Thursday, May 26, 2005

China's "isolated" bird flu outbreak

The statement by China's Ministry of Agriculture that the Qinghai bird flu in migrating geese "has so far proven to be an isolated case" can't even be taken at face value.

You've got over 500 dead bird of five different species on a flyway that extends from New Zealand to Siberia, and every one of the infected migratory birds just decides to plop down on the same quarter square kilometer island to die?

We note that China also practices vaccination, which allows birds to be infected but not sicken. Vaccinated birds shed significantly less virus but may still be infectious. So the notion that the problem was isolated and is over with is not very credible. I'm trying to say it nicely.

Meanwhile there are cryptic and unconfirmed reports suggesting there might be human deaths from an unknown cause in Qinghai. Chinese authorities in the provincial capital of Xining (via XinhuaNet) are denying any human infection or unexplained deaths from pneumonia:
XINING, May 26 (Xinhuanet) -- No human infection of avian flu or unexplained pneumonia case has been detected in northwest China's Qinghai Province and health departments are going all out to prevent a possible outbreak of bird flu, according to a local health official.

Emergency measures have been taken by the provincial health authorities after Ministry of Agriculture investigators confirmed on Saturday that migratory birds found dead in Quanji Township of Gangca County had been killed by the deadly H5N1 strain of the bird flu virus, said Ai Keyuan, an official with the provincial health bureau.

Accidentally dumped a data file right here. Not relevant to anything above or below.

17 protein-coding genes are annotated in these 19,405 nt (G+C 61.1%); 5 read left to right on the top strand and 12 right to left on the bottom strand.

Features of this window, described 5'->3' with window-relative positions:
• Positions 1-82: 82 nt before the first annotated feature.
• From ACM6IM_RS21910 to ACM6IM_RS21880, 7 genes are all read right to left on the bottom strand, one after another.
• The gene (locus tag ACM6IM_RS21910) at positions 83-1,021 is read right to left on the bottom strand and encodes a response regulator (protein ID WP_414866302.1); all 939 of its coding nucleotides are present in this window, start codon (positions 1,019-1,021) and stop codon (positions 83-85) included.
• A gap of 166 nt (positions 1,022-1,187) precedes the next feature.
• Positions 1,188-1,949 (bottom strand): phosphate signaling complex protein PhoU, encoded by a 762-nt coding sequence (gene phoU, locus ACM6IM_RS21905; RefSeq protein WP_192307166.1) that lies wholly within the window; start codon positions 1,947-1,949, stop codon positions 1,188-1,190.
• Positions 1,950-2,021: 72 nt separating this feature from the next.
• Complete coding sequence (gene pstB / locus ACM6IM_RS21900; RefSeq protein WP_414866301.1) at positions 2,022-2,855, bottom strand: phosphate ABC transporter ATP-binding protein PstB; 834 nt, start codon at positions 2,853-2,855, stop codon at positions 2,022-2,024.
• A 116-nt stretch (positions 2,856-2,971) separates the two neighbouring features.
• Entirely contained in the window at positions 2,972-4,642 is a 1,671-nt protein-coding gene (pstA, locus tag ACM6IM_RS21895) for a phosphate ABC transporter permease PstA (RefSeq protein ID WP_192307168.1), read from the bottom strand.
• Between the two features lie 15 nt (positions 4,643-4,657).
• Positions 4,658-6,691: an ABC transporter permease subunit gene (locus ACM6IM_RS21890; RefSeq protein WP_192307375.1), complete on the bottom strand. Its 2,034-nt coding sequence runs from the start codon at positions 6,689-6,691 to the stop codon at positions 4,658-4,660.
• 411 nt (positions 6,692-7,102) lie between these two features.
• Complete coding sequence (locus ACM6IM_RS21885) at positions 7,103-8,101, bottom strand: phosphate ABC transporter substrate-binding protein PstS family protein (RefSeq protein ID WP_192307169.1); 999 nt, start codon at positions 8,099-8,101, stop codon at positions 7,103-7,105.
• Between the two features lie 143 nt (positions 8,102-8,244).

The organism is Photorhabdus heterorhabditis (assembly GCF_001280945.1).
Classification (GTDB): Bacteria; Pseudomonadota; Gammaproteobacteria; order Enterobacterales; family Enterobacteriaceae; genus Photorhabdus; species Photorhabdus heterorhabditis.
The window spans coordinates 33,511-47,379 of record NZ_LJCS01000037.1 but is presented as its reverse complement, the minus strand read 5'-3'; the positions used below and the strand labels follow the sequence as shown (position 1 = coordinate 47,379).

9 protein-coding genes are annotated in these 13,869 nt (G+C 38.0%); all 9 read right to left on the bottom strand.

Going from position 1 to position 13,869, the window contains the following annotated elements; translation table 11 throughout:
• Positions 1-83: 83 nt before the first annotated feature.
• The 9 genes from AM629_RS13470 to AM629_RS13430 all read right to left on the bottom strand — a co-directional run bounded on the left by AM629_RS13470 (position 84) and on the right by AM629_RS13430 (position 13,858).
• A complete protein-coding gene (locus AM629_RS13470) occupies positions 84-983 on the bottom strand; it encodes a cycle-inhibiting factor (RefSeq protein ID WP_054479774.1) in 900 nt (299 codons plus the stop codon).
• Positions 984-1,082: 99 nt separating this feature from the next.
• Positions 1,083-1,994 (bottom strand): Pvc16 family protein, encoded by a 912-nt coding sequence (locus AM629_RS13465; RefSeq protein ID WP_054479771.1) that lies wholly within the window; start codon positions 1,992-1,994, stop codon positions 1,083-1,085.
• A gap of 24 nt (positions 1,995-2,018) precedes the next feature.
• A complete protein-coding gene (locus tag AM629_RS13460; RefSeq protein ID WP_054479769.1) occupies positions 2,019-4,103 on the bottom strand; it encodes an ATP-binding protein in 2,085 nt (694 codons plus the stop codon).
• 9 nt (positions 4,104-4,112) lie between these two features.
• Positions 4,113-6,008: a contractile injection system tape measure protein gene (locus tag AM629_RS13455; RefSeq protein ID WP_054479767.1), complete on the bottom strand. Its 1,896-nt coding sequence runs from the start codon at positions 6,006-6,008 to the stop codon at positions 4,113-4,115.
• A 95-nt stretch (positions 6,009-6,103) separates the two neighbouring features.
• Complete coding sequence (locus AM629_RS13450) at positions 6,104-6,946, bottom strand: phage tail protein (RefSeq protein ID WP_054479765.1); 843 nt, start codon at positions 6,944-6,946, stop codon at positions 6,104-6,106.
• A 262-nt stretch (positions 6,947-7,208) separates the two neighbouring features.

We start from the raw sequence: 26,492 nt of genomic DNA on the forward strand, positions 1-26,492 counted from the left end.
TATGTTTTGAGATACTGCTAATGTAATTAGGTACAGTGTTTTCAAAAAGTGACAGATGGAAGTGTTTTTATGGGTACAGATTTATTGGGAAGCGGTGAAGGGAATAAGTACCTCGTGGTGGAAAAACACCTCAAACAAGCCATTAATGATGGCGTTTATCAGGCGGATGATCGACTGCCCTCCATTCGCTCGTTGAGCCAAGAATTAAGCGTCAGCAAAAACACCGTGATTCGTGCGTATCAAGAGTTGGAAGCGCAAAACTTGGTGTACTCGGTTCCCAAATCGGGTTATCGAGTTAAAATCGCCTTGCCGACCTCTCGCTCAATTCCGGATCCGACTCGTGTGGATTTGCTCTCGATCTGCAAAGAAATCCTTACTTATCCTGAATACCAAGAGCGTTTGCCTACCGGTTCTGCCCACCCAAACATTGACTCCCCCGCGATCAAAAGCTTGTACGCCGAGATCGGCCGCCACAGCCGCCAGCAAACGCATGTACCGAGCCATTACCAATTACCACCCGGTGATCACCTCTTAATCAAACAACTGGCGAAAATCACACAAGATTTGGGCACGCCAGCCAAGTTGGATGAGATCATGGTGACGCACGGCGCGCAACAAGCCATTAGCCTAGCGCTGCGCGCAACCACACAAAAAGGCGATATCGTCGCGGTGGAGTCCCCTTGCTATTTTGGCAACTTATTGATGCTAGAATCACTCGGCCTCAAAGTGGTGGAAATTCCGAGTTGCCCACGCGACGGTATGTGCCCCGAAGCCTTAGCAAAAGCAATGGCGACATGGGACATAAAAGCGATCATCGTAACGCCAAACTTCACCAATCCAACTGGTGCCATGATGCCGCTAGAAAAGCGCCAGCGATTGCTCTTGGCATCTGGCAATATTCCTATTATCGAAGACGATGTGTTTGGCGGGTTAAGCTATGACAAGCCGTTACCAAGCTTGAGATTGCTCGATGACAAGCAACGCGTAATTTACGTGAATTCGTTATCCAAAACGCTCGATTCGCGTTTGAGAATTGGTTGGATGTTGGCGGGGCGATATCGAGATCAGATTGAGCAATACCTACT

Health departments in the provincial capital Xining and at least four prefectures have been mobilized. They have stepped up infectious disease control and prevention by closely monitoring and screening all pneumonia and flu-like cases among human beings,fowls and livestock, Ai told Xinhua in an interview Wednesday.

Ai said hospitals in Gangca County, where the avian flu cases were reported, have opened up a separate outpatient department forfeverish patients alone. "The county's health department, meanwhile, is assisting the provincial disease control and prevention center in medical observations of people who had had close contacts with the birds," he added.

Ai said his department is also helping local animal husbandry departments to sterilize the infected areas and properly dispose of birds' droppings.

"All hospitals have been told to set up a task force and put aside medication and facilities for the treatment of any avian flucases that might be detected," he said.

Qinghai Province took emergency measures by closing off some scenic spots to prevent people and poultry from contacting wild birds. Quarantine measures have also been adopted.

The Ministry of Agriculture has told the public not to get too nervous but said monitoring for the epidemic and the early-warningsystem should be enhanced.
I don't find this report especially reassuring. It says there are dead birds in Qinghai and that no one should panic because they have stopped the spread in birds. At the same time it says hospitals have set up special fever clinics and that "[q]uarantine measures have been adopted." It doesn't say if these measures relate to people or birds. It denies unexplained deaths "from pneumonia." It is impossible to know from this if it covers all unexplained deaths from all causes as well.

It is too soon to jump to conclusions about what is happening here. The suggestion there has been a news blackout is worrisome. China is especially sensitive about such charges because of the SARS episode so I think this is unlikely, but we just don't know at the moment. We will keep our eye on this.